Chance is a whimsical character. You never know when or where she will appear, or how your encounter will end. So that’s why you should enroll in a health care plan, according to the Washington Health Benefit Exchange.

The Exchange launched a campaign featuring Chance on Sept. 17. Since then, the sweet and playful young girl has been popping up on radio, TV, web and print ads around the state.

She spares a woman from what could have been a gruesome raccoon attack in her backyard. And, she is also seen saving a young snowboarder on Mount Baker from a potentially bone-breaking fall.

“This is what I would consider the crux of our campaign moving forward,” explained Michael Marchand, director of communications for the Exchange. “What we’ve done in particular is highlight the everyday risks uninsured Washington residents face and how people are really taking a chance with their health and their financial security if they don’t have insurance.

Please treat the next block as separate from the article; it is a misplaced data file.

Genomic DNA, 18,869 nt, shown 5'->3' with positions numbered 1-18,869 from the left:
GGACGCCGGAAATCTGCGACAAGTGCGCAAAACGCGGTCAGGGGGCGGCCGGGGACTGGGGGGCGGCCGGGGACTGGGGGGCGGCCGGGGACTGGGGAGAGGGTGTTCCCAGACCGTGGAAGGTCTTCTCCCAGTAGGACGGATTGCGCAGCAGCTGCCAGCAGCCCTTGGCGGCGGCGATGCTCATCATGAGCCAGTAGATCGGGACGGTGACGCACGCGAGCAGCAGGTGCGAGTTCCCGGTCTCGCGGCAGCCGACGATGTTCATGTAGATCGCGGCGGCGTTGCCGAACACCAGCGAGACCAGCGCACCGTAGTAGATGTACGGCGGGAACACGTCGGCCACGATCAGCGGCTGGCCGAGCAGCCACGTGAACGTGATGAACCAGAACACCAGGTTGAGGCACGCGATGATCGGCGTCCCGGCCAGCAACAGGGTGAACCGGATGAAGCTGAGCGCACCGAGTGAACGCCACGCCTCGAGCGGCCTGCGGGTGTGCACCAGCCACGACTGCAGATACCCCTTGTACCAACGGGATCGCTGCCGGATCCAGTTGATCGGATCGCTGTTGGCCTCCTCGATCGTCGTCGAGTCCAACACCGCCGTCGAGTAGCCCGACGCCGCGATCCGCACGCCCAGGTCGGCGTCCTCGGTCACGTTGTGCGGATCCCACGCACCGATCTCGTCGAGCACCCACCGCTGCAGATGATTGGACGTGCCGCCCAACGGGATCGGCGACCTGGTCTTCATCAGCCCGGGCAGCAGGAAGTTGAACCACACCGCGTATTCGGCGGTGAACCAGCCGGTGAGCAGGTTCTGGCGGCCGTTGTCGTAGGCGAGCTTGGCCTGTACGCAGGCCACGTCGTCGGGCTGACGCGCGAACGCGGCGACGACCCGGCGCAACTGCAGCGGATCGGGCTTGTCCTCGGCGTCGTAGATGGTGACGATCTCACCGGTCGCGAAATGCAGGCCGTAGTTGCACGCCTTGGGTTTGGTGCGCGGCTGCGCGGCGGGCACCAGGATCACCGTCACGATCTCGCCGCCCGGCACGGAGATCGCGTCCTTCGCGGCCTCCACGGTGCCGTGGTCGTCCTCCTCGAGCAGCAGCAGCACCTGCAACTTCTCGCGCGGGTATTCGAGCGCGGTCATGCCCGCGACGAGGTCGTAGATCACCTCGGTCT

“What we found, particularly in our research, was the conceptual understanding of chance wasn’t something that was often easy to grasp. But, by personifying it, in the little girl in our instance — the fact that she can turn up at any time at any place — people got that. They got the humorous take on the typical situations, but they also understood the messages that kind of underlie it — about the availability to low-cost plans or free plans. Or, the ability to compare side-by-side.”

The $13 million campaign, which accounts for half of the $26 million, 18-month budget to advertise the Exchange in 2013 and 2014, has been months in the making.

The Exchange conducted extensive market research to create a unique, attention-grabbing campaign that would appeal to uninsured and younger residents in particular.

“If we want people, particularly those who are uninsured and the younger audience, to actually be aware of what happening, and we want to grab their attention, we needed to do something that was quite different from how things had been socialized before,” Marchand said.

Earlier in the year, Marchand and his colleagues had talked about advertising on Porta-potties and toilet paper, specifically at summer concerts that attract a large number of young people.

Marchand said he hasn’t thrown out the porta-potty idea, though. He’s considering a number of ideas for upcoming ads.

Chance will likely run through the end of November.

New ads could rollout to promote the end of open enrollment on March 31 and the next open enrollment period in 2014, October 15 through December 7.